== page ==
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Communication breakdown

Have you had the situation where you have tried your best to communicate, but it has unexpectedly broken down?

Often it is the assumptions and heuristics that people employ to try to improve their communication that gets in the way- and often are the reason that their communication efforts fail. Understanding communication as a process allows an understanding of the errors that can emerge to derail our best efforts.

One way to understand communication is to see it as a ‘sender-receiver’ model. The sender has an idea that needs to be transmitted to the receiver. As there is no direct way to have the idea appear in the mind of the receiver, it has to be ‘transmitted’ through an intermediary channel to get it there.

The aim of sharing the message is to share an idea as faithfully as possible (faithful meme reproduction) with the receiver.

There are several key steps in the process such as the formation of the ide, the translation into the transmission form and medium, its reception and translation by the receiver and then the meaning making that happens to form the understanding of the original idea.

What could go wrong?

The nature of communication is fraught with the potential for errors and interference.

For example, what if:

  • The person with the idea to share does not have the ‘form’ to adequately describe the idea? A person may not have the words to tell you what is in their thinking.
  • The person does not have appropriate access to the channel? When Donald Trump was kicked off twitter, it massively impacted his ability to communicate his ideas to his fan base.
  • There is too much noise that drowns out the signal? This happens when you try to have a conversation at a noisy party or club – the external noise acts as interference in the signal.
  • The receiver does not have the ability to sense the signal? If the receiver does not have access to a channel then communicating there will have no chance of getting the message to them. If I am not on Instagram then i cannot be swayed by the ideas of the ‘influencer’ broadcasting there.
  • The receiver does not have the capacity to decode the message? Consider what happens when someone speaks a language not understood by the receiver.
  • The receiver perceives and decodes the message, but misinterprets the meaning of the message? This often happens when people misinterpret the meaning of a message due to their mood, history, expectations or understanding that ‘frames’ the mindset that guides the meaning-making.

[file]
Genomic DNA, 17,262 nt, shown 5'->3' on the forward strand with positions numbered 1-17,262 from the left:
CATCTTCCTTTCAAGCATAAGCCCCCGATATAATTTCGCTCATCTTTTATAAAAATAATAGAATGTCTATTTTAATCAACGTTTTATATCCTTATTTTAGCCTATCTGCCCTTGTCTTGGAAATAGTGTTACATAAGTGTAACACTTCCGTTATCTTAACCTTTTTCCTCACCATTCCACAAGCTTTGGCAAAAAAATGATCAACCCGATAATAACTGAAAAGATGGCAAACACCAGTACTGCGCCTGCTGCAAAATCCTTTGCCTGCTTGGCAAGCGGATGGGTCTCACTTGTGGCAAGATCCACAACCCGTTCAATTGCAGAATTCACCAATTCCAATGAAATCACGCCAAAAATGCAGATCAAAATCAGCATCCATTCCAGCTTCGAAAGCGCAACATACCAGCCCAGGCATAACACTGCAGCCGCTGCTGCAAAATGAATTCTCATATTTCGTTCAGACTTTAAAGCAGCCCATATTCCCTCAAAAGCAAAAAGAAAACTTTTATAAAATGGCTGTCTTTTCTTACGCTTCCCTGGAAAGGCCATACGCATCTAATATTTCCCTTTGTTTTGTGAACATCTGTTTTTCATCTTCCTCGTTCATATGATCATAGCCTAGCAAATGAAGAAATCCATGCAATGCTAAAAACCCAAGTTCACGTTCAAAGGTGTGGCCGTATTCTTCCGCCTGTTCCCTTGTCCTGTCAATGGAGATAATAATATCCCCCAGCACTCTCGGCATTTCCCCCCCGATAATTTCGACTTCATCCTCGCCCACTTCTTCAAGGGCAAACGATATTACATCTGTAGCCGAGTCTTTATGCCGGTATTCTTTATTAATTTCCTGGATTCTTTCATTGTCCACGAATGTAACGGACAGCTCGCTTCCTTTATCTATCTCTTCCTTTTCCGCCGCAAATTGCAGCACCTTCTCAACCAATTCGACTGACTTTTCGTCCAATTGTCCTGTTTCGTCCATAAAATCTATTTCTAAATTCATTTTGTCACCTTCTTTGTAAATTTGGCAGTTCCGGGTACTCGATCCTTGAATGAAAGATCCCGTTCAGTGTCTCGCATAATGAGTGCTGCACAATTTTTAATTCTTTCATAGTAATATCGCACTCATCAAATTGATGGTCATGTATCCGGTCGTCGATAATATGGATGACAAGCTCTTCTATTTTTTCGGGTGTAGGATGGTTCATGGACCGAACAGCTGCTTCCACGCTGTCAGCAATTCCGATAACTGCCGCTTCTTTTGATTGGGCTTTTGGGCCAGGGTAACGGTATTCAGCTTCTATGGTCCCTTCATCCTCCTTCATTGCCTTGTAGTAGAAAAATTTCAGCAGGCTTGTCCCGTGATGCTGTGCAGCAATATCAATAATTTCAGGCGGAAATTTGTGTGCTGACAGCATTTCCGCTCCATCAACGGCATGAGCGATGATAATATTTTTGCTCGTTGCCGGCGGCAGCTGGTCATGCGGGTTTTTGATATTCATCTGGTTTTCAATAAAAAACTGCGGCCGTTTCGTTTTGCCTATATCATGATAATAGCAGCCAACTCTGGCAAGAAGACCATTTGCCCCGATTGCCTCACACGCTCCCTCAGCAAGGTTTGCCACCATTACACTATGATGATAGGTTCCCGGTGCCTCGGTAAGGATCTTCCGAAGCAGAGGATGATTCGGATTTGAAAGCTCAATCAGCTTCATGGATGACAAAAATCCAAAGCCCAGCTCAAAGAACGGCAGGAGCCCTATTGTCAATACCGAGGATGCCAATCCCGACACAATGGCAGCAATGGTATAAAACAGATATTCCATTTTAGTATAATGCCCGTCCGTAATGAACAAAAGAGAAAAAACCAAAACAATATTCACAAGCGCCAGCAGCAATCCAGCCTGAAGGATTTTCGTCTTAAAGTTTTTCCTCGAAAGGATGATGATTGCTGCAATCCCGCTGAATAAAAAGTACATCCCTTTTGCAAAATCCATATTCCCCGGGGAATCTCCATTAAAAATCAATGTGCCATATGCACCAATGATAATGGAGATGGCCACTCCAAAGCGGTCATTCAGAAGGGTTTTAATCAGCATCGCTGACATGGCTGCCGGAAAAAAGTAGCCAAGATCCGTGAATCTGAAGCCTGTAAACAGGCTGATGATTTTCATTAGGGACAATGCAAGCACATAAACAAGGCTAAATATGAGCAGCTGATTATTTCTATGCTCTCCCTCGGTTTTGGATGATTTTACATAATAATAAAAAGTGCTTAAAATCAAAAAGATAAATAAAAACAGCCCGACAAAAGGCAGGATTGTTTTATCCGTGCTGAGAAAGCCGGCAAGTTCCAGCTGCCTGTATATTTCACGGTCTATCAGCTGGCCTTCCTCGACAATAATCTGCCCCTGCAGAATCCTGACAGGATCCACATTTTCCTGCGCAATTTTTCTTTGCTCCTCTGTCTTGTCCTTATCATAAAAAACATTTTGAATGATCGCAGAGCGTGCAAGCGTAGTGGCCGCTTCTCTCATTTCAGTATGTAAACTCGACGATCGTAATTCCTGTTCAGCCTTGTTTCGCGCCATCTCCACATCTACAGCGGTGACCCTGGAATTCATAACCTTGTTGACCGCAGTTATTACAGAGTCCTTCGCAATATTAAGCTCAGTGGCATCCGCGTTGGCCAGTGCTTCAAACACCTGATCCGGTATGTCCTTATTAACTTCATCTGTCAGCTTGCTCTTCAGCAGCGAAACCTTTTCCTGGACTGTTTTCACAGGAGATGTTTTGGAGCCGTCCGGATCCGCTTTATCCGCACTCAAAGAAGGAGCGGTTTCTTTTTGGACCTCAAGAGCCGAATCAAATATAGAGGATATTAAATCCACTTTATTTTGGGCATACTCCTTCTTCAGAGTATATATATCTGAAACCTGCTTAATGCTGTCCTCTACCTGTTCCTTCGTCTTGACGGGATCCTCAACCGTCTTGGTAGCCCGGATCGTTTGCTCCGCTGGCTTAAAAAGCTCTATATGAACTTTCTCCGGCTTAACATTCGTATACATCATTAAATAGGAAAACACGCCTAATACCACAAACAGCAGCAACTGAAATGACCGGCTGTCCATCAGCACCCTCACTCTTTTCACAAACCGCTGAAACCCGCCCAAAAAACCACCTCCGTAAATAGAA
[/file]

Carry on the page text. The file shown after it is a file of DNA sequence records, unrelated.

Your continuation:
To be a good communicator means understanding all of these potential places of error, and doing all you can to overcome them. The goal of a great communicator is to be understood.  It is the responsibility of the communicator to make every effort to help the receiver ‘get’ the message in its most accurate form.

The human heuristic:

People make an extremely common – and very unhelpful- set of shortcuts that derail communication . These include the assumptions that you will automatically have 100% ‘Pure’ communication with no errors, interference or losses in transmission, reception, processing or interpretation. Any errors must be the ‘fault’ of the receiver, even when the likelihood is that the error is created by the sender not paying enough attention to the potential errors and taking steps to mitigate them.

If your communication is important, it is worthwhile paying attention to each phase of communication and ensuring that the receiver ‘gets your message’.

This can involve:

  • Checking all of the aspects of communication are functioning, and you have their attention.
  • Testing the final result: Do they understand the idea now in the same way that you do?
  • Understanding the receiver’s frame of reference. How does your message have to be framed and delivered (form, language, channel, etc) to be understood?

When you hit a breakdown, working backwards to find the source of error – and doing what you can to overcome it can – enhance your efforts. Simply assigning blame (“they just don’t get it!”) is a failure of yours, not of theirs.

What common errors or assumptions do you make in communication?

How have you changed your communication to enhance the receiver’s experience?

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